As a rule, a commercial vehicle transports passengers or hauls cargo from one destination to another, though the definition may vary from state to state or from community to community.
In some areas, a commercial vehicle is any vehicle operated by a commercial or industrial enterprise, and this may include a pick-up truck with a magnetized sign on its doors. Definitions will also vary according to tonnage and running weight.
In Kansas, statutes define a “commercial motor vehicle” as a motor vehicle designed or used to transport passengers or property, if:
- The vehicle has a gross vehicle weight rating of 26,001 or more pounds;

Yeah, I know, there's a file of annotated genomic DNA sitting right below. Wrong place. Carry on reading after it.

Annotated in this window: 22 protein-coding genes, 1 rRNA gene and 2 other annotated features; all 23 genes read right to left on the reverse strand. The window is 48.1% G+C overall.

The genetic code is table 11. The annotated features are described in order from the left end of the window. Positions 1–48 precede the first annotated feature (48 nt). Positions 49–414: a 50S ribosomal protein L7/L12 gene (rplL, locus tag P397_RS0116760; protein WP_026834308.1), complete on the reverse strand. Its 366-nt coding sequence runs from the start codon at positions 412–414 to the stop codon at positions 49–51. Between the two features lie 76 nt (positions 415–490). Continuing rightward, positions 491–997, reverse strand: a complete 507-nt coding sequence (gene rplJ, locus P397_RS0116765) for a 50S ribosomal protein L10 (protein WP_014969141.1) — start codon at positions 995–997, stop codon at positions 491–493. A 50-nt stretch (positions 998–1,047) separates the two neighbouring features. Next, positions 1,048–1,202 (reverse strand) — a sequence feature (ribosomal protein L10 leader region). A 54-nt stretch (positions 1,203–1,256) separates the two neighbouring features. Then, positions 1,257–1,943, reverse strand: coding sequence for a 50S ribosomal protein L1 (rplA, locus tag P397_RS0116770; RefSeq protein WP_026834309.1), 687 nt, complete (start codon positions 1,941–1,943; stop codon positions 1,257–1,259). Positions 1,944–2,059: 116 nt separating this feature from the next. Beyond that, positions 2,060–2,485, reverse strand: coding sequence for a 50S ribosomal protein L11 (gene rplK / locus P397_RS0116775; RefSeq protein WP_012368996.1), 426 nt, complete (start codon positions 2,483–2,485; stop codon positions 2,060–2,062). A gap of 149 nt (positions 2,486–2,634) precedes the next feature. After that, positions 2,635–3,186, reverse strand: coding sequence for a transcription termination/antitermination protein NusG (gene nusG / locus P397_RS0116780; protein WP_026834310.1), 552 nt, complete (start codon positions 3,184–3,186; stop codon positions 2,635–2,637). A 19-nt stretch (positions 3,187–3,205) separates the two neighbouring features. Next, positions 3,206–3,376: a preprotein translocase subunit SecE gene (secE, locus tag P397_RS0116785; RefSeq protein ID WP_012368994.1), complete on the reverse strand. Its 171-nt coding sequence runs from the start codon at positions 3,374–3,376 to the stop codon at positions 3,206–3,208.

- the vehicle is designed to transport 16 or more passengers, including the driver; or
- the vehicle is transporting hazardous materials and is required to be placarded.
In Missouri, a "commercial motor vehicle" is a motor vehicle designed or regularly used for carrying freight and merchandise, or more than eight passengers. This definition doesn't include vanpools or shuttle buses.
Commercial vehicles spend more time on the road than do most other cars and trucks. They weigh more and often are driven in inclement weather. It’s not unusual to see them being operated at unsafe speeds by drivers who may be working overly long hours. Additionally, they require more tire and brake maintenance.
For all these reasons, commercial trucks are often involved in worse accidents than regular trucks.
If you've been injured or lost a loved one in a commercial truck accident, call us today at 816-842-7100 to speak with an attorney that will fight to get you the compensation you deserve. Or you can click here to email us and schedule your free consultation.